HyperText Transport Protocol - the communications protocol used to connect to servers on the World Wide Web; primarily functions to establish a connection with a Web server and transmit HTML pages to the client browser.
Information technology
The processing of information by computer.
Lightweight Directory Access Protocol - a vendor-independent, open, network protocol standard. It is platform independent and supports interoperability in the same fashion as a Simple Mail Transport Protocol (SMTP).
Logical Observation Identifiers, Names and Codes - a set of code standards that identifies clinical questions, variables, and reports. LOINC comprises a database of 15,000 variables with synonyms and cross-mappings; it covers a wide range of laboratory and clinical subject areas. The formal structure has six parts: component, property measured, time aspect, system, precision, and method.
National Electronic Telecommunications System for Surveillance - a system by which each of the states and territories and two large cities in the United States transmit data to the Centers for Disease Control and Prevention (CDC) for weekly examination and publication.
Open Data Base Connectivity - a standard database access method developed by the Microsoft Corporation.
Public Health Conceptual Data Model - a high level conceptual model, developed as part of the CDC NEDSS initiative, which provides the foundation for standardization of public health data collection, management, transmission, analysis, and dissemination.
Plug in
An auxiliary program that works with a major software package to enhance its capacity.
Programming Code
A language used to write instructions to the computer. It allows the programmer to express data processing in a symbolic manner without regard to machine specific details.
Secure Data Network - the CDC project to allow for secure data transfer between state and local health departments and the CDC across the Internet.
Sentinel Event Notification System for Occupational Risks - the underlying goal of SENSOR is the prevention of occupational disease and injury. As one of the major CDC/NIOSH surveillance programs, SENSOR promotes the more general goals for surveillance including: identifying new, unrecognized occupational diseases, injuries, and hazards; identifying sentinel diseases, injuries or hazards, the occurrence of which represents a failure of prevention; determining and tracking the magnitude and distribution of those diseases in question; disseminating information to aid the public and government in decision-making.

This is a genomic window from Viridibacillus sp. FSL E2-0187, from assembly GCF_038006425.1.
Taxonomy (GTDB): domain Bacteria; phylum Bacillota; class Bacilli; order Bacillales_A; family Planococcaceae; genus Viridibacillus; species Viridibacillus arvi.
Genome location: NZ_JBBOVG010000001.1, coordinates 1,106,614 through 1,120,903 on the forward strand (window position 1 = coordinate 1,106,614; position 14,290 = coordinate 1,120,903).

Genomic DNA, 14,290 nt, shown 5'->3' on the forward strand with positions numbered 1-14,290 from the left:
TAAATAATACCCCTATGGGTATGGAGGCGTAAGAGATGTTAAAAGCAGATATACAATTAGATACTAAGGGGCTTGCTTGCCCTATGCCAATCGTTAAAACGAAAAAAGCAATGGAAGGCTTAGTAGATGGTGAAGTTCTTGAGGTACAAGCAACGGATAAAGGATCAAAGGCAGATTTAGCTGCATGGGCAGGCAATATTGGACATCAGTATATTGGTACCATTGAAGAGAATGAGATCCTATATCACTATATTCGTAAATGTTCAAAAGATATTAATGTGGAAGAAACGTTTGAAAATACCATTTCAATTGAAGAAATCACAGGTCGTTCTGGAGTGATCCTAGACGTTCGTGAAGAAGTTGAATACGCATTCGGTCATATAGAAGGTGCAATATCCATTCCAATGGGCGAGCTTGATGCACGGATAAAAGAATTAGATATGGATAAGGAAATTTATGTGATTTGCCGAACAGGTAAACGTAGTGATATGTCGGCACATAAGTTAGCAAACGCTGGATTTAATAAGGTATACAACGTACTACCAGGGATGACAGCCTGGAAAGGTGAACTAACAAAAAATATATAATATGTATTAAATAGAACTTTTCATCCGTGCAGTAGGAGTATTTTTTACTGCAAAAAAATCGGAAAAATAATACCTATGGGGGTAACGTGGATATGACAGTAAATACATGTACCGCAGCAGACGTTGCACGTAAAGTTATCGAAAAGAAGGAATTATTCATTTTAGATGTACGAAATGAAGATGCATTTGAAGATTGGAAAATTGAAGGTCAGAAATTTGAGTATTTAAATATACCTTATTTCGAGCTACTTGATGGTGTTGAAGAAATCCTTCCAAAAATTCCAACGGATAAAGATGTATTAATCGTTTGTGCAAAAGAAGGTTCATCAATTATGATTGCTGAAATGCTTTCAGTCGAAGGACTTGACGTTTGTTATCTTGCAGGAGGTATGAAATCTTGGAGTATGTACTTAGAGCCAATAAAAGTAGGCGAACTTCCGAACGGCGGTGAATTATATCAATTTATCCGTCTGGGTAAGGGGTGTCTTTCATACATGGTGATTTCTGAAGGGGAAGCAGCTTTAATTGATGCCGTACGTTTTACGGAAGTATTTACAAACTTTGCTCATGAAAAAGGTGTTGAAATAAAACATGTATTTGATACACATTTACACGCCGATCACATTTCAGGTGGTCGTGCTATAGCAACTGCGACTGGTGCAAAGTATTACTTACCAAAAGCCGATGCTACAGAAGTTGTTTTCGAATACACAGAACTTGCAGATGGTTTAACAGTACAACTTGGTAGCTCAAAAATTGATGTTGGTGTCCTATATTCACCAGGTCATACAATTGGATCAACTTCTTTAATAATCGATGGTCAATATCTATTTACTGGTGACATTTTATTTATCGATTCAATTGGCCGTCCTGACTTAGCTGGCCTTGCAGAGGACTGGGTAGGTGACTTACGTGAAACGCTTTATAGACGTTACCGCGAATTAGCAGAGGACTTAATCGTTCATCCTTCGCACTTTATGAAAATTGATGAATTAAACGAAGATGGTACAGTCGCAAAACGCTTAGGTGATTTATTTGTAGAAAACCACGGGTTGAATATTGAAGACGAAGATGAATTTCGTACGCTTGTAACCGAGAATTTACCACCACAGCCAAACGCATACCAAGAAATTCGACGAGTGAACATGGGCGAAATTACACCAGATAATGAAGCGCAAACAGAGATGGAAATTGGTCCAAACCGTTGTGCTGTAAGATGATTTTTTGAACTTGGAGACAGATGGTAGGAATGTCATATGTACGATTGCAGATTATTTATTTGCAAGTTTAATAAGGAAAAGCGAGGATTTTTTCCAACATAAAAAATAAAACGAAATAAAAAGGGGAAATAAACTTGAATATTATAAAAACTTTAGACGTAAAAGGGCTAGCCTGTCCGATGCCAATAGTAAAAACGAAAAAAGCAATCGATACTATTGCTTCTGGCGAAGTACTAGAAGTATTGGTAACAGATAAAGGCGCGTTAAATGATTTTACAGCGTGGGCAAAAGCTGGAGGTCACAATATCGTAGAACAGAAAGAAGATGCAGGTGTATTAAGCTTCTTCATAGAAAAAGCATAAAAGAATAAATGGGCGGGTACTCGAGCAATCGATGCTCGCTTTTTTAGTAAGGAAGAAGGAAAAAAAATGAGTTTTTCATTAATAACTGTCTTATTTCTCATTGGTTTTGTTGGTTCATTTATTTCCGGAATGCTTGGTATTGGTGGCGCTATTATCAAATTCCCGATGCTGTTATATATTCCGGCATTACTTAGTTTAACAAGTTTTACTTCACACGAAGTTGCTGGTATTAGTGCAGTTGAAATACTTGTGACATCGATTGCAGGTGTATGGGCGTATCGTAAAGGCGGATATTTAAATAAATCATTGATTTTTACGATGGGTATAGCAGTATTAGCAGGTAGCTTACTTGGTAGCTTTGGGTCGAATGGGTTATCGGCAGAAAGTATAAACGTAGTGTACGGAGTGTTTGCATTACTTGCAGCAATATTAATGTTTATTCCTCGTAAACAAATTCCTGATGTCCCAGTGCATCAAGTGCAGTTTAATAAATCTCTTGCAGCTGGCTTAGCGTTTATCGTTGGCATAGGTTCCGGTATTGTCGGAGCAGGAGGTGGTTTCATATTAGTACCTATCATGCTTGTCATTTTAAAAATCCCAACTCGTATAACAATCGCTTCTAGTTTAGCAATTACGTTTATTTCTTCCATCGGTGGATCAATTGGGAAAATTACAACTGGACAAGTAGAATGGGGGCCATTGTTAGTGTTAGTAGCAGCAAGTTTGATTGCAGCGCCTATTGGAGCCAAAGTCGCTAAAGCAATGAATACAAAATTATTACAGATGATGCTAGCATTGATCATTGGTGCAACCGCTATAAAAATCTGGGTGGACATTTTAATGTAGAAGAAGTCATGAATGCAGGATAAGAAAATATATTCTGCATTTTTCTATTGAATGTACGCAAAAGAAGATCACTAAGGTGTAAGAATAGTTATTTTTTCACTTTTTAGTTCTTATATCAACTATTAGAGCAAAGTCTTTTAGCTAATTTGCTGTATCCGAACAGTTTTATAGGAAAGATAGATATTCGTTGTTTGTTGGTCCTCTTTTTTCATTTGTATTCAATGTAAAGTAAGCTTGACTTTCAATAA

Systemized Nomenclature for Medicine - a nomenclature classification for indexing medical vocabulary, including signs, symptoms, diagnoses, and procedures; defines code standards in a variety of clinical areas, called coding axes. SNOMED can identify procedures and possible answers to clinical questions coded through LOINC.
Structured Query Language - a standard language for requesting information from a database.
Secure Socket Layer - a method for the encrypted transmission of data across TCP/IP.
Transmission Control Protocol/Internet Protocol - standards that are the basis for data transmission on the internet, over LANs (local area networks), and WANs (wide area networks).
Extensible Markup Language - a specification developed by the World Wide Web consortium. XML is designed especially for web documents, and it allows designers to create their own customized tags, enabling the definition, transmission, validation, and interpretation of data between applications and between organizations.